We’ve been having such a blast with our new, rebooted lifestyle, that we sometimes forget we’re still just in Phase 1 of our journey (read The Final Countdown for background on our phases). When we sold our house in Virginia and took off for Florida to pick up Rover, we took only what we could fit in (or on) our car Red. We left many of our possessions, especially the larger, heavier, or less critical ones, at Jen’s house in the Washington DC area for later retrieval. Our goal was to bring Rover from Florida to DC within about six weeks so we could pick up the rest of our “stuff”, see family and friends again, and then head a bit further north for the hot and humid summer months.
With that in mind, this week we stretched our legs (wheels?) a bit and made our longest drive yet by far, covering 261 miles from Jacksonville FL to Charleston SC, almost entirely on I-95. Our previous daily driving record was a mere 133 miles. This puts us only one more “hop” away from DC—we’ll hit Raleigh North Carolina next, then DC, right on our six-week target. We’re not excited about driving long distances on interstates, and our ultimate goal is to take things “slow and scenic” by covering small distances on US and local highways and spending a good amount of time in each location, but for now we’re willing to push a little harder and skip some otherwise interesting side-trips to make it back to DC soon.
Although we’ve been staying in each city for a week at a time, we don’t cram our weeks full of sight-seeing. Plenty of our time is spent with more mundane tasks like house cleaning, grocery shopping, laundry, dog care, and cooking. We also like to take things easy by mixing in some “introvert” days of reading, watching a DVD, catching up on blogs, and even napping. Given how much there is to see in some of these great cities, we might be better off spending two weeks at each before moving on, and in fact we may find our pace slowing once we get more accustomed to our new way of life.
Perhaps not surprisingly, we do find ourselves often asking each other “What day is it?” It sounds cliché but in reality it’s actually hard to remember and it matters for our trip planning, sightseeing (weekends are much more crowded), and even mail delivery: if we’re leaving here Thursday morning, we shouldn’t have our mail or Amazon packages shipped here after Monday afternoon or they may not make it in time.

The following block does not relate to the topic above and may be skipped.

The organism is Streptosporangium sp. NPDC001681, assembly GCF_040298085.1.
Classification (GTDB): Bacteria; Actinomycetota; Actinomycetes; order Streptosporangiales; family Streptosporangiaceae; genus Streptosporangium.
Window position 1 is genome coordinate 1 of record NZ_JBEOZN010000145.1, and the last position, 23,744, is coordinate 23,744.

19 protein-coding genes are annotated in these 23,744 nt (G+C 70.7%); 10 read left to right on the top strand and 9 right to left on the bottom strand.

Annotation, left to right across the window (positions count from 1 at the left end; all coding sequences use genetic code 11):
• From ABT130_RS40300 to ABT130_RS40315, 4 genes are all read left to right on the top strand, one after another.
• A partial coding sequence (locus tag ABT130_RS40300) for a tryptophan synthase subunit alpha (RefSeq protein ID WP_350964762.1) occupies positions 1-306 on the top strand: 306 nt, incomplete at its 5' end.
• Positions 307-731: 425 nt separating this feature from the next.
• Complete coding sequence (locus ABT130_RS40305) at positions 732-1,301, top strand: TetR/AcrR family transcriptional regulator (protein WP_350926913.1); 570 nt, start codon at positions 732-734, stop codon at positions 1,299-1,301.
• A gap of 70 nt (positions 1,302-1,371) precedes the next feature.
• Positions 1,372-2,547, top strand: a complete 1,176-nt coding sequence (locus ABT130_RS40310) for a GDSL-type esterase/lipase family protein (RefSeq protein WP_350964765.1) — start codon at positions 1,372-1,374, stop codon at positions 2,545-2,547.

More surprisingly, the question that really throws us off is “Where are we?” Having visited five cities in five weeks, just as we start getting accustomed to a place, it’s time to move on. Just as we’ve learned our way around the local roads, found the closest supermarket, the Camping World, etc., and figured out how to get back to our campground, everything changes again. We’ve caught ourselves talking about going down the road to pick something up, only to realize the nearby store we were thinking of was one or two cities ago, and that our current campground is surrounded by new and unfamiliar roads and stores. “Let’s go back to that cool dog park again today! Oh wait, that was back in Jacksonville, we’re in Charleston.” Today we completely seriously discussed buying a whiteboard for our refrigerator so we can update it to say what city we’re in, what campground we’re at, and what day it is.
While being geographically disoriented is more amusing than truly problematic, it makes us stop and think about how different our lives have become. We think about the changes we’ve felt in just five weeks, and wonder how we’ll feel after a year, or two, or even more. Something we both agree on is that we’re off to a great start, and we’re really excited about where we’re headed!